GODDESS BHRAMARAMBA DEVI
The temple is devoted to Sri Mallikarjunaswamy and his consort Devi Bhramarambika. One of the 12 ‘ Jyotirlingas’ in India, the temple is situated on the south bank of Krishna River in Nallamalai forest. ‘Bhramara‘ means ‘bee‘ and goddess Bhramarambika is ( Parvati), the consort of Lord Mallikarjuna (Shiva). She is said to have assumed the form of a bee and worshipped him. The goddess is worshipped as Brahmani Shakti. Legend says that one can get mukti by taking birth at Srisailam. The sanctum of the temple, a shell-like structure, enshrines Lord Mallikarjuna.
Bhramaramba Mallikarjunaswamy Temple is a hill temple located at a height of 457 m at Srisailam in Andhra Pradesh.
Srisailam is situated in the thick and inaccessible forests of the Nallamalai hills, in the northeastern portion of the Nandikotkur Taluk of Kurnool District. It is one of the most ancient and sacred places in South India, and this important religious shrine stands on the Rishabhagiri hill, on the southern bank of the sacred river Krishna. Srisailam is referred to as “Sri Giri”, “Sriparvata”, “Rudra Parvata” and “Seshachalam” in several texts and Puranas.
BHRAMARAMBA DHYANA RUPA
The temple resembles a large fort and is known for its sculptures. Built by the Vijayanagar King Harihara Raya (1404-1405) the temple is characterised by the Vijayanagar architectural style. The row of sculptures on the walls gives the impression of a gallery. The remarkable feature of the temple is a sculpture of sage Bringi standing on three legs. It is said that the sage was damned by the Goddess Parvati to turn into a skeleton since he worshipped only Shiva. The Lord appeased Parvati and gave the sage one more leg to stand on. There are smaller shrines devoted to Nandi, Sahasralinga and Nataraja.
Pilgrims bath in the Pathalaganga – the local name for the River Krishna – before visiting the sacred shrines of Brahmaramba, Mallikarjunaswamy, Uma-Maheshwara and Saraswati.
The Satavahanas, Vakatakas, Kakatiyas and Vijayanagar rulers were great devotees of Lord Mallikarjuna as is evident from early inscriptions found here. The gopuram of the temple was built by Chhatrapati Shivaji, the Maratha ruler.
The Krishna River passing through this shrine, is the holy teerth known as pathalaganga. Pilgrims take holy dip in this river. Nearby is the Shikaram, Tripurantakam, Paladhara Panchadhara and Alampur Navabrahmma temples. Hyderabad airport is at a distance of 230 km. The railway station at Markapur is 91 km from Srisailam along the Guntur- Hubli line on South Central Railway. Buses are easily available to and from this place to other parts of the state.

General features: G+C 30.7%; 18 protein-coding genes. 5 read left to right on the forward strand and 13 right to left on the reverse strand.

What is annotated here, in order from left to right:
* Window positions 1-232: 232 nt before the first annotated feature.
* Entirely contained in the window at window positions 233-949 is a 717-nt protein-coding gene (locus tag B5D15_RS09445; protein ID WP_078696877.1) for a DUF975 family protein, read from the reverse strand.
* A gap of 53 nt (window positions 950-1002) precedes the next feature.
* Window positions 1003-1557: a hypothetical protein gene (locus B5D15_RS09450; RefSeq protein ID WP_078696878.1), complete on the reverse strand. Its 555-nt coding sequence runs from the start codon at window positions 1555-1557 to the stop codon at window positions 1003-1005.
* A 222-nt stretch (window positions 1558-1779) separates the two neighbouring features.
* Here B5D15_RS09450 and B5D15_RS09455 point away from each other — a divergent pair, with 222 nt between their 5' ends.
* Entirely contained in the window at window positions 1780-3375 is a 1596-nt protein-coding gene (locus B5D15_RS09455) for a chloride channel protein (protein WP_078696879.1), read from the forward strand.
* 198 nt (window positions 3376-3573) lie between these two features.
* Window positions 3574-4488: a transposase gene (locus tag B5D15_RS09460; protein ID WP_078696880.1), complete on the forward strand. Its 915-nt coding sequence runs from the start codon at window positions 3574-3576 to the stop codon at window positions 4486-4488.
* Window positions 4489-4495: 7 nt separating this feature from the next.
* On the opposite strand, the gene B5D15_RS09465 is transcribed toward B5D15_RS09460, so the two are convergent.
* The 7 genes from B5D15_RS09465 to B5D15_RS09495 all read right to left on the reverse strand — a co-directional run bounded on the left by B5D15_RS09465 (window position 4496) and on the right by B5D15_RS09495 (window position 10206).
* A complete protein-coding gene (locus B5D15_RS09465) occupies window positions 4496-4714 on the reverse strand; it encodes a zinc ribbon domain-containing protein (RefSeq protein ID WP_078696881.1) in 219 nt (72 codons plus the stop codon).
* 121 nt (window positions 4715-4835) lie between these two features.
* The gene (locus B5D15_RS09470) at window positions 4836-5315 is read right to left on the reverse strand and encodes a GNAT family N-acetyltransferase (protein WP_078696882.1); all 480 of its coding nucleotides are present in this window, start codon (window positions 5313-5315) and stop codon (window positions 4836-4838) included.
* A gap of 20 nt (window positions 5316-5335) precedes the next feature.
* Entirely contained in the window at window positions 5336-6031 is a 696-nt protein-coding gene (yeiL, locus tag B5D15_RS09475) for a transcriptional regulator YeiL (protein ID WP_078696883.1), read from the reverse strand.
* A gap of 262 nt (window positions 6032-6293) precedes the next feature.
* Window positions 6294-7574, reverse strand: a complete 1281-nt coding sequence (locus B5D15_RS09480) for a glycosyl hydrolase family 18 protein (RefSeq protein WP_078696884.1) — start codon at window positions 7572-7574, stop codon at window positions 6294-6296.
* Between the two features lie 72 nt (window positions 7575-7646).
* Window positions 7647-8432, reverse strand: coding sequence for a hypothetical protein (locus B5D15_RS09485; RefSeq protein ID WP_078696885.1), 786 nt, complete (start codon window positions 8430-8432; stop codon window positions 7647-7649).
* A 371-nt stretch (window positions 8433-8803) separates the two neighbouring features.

Bhramaramba / Bhramarambika is one of the eighteen Shakti peethas. The Greeva(Neck) of Devi fell here. She is the Shakti of Mallikarjuna.
Temple of Bhramaramba: The idol of Bhramaramba is in the form of Maha lakshmi. An idol of Lopamudra, the wife of Agastya, is present in the Garbha griha. A Sri yantra is present in front of the Garbha griha.
Bhramaramba (Bhramari) means the Mother of bees.
Once upon a time, a demon named Arunaasura ruled the whole world. Chanting Gayatri mantra, he performed Tapasya for a very long time, and pleased Lord Brahma. Arunaasura, wished that he should not be killed by two feeted and four feeted creatures. Lord Brahma granted his wish.
With this wish of Arunaasura, Devathas were worried and prayed Adi Shakti. She appeared and told that, Arunaasura is her devote and can,t be killed unless he stops worshiping her.
As per the plan of Devathas, Brihaspathi(Jupiter), the Deva guru meets Arunaasura. The demon wondered and asked Brihaspathi the reason for his vist. Brihaspathi told him that, as both of them worship the same deity, the Gayatri, there is no wonder if he meets him. Arunaasura felt ashamed of himself for worshiping Gayatri, who is also being worshiped by Devathas and stopped worshiping her. With this Adi Shakti became angry and took the form of Bhramari / Bhramarambika. She created innumerable bees, which have six legs. These bees killed Arunaasura and his whole army within seconds.